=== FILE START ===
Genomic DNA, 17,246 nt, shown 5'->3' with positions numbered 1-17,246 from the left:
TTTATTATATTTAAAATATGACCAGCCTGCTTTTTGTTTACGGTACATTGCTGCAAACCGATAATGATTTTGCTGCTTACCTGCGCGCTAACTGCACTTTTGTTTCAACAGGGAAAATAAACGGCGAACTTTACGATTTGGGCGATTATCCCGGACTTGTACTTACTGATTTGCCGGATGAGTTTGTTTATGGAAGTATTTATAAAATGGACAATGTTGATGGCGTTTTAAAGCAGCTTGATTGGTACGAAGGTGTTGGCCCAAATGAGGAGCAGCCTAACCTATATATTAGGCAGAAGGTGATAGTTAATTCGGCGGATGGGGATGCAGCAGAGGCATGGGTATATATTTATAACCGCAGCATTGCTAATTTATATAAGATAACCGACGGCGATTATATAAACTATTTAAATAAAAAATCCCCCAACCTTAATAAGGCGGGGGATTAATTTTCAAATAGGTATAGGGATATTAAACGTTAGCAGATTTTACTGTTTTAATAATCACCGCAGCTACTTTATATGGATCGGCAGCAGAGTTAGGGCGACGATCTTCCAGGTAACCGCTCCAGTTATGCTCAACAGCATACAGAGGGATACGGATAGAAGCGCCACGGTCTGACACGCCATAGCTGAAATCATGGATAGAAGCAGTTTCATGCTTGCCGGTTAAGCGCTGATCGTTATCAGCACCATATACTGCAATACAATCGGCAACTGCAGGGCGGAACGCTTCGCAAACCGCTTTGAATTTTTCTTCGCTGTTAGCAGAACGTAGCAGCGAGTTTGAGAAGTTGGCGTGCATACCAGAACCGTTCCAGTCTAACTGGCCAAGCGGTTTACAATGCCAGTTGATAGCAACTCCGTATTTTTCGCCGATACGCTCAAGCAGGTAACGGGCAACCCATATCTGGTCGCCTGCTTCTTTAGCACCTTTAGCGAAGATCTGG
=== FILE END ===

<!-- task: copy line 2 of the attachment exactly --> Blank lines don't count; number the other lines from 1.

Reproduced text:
TTTATTATATTTAAAATATGACCAGCCTGCTTTTTGTTTACGGTACATTGCTGCAAACCGATAATGATTTTGCTGCTTACCTGCGCGCTAACTGCACTTTTGTTTCAACAGGGAAAATAAACGGCGAACTTTACGATTTGGGCGATTATCCCGGACTTGTACTTACTGATTTGCCGGATGAGTTTGTTTATGGAAGTATTTATAAAATGGACAATGTTGATGGCGTTTTAAAGCAGCTTGATTGGTACGAAGGTGTTGGCCCAAATGAGGAGCAGCCTAACCTATATATTAGGCAGAAGGTGATAGTTAATTCGGCGGATGGGGATGCAGCAGAGGCATGGGTATATATTTATAACCGCAGCATTGCTAATTTATATAAGATAACCGACGGCGATTATATAAACTATTTAAATAAAAAATCCCCCAACCTTAATAAGGCGGGGGATTAATTTTCAAATAGGTATAGGGATATTAAACGTTAGCAGATTTTACTGTTTTAATAATCACCGCAGCTACTTTATATGGATCGGCAGCAGAGTTAGGGCGACGATCTTCCAGGTAACCGCTCCAGTTATGCTCAACAGCATACAGAGGGATACGGATAGAAGCGCCACGGTCTGACACGCCATAGCTGAAATCATGGATAGAAGCAGTTTCATGCTTGCCGGTTAAGCGCTGATCGTTATCAGCACCATATACTGCAATACAATCGGCAACTGCAGGGCGGAACGCTTCGCAAACCGCTTTGAATTTTTCTTCGCTGTTAGCAGAACGTAGCAGCGAGTTTGAGAAGTTGGCGTGCATACCAGAACCGTTCCAGTCTAACTGGCCAAGCGGTTTACAATGCCAGTTGATAGCAACTCCGTATTTTTCGCCGATACGCTCAAGCAGGTAACGGGCAACCCATATCTGGTCGCCTGCTTCTTTAGCACCTTTAGCGAAGATCTGG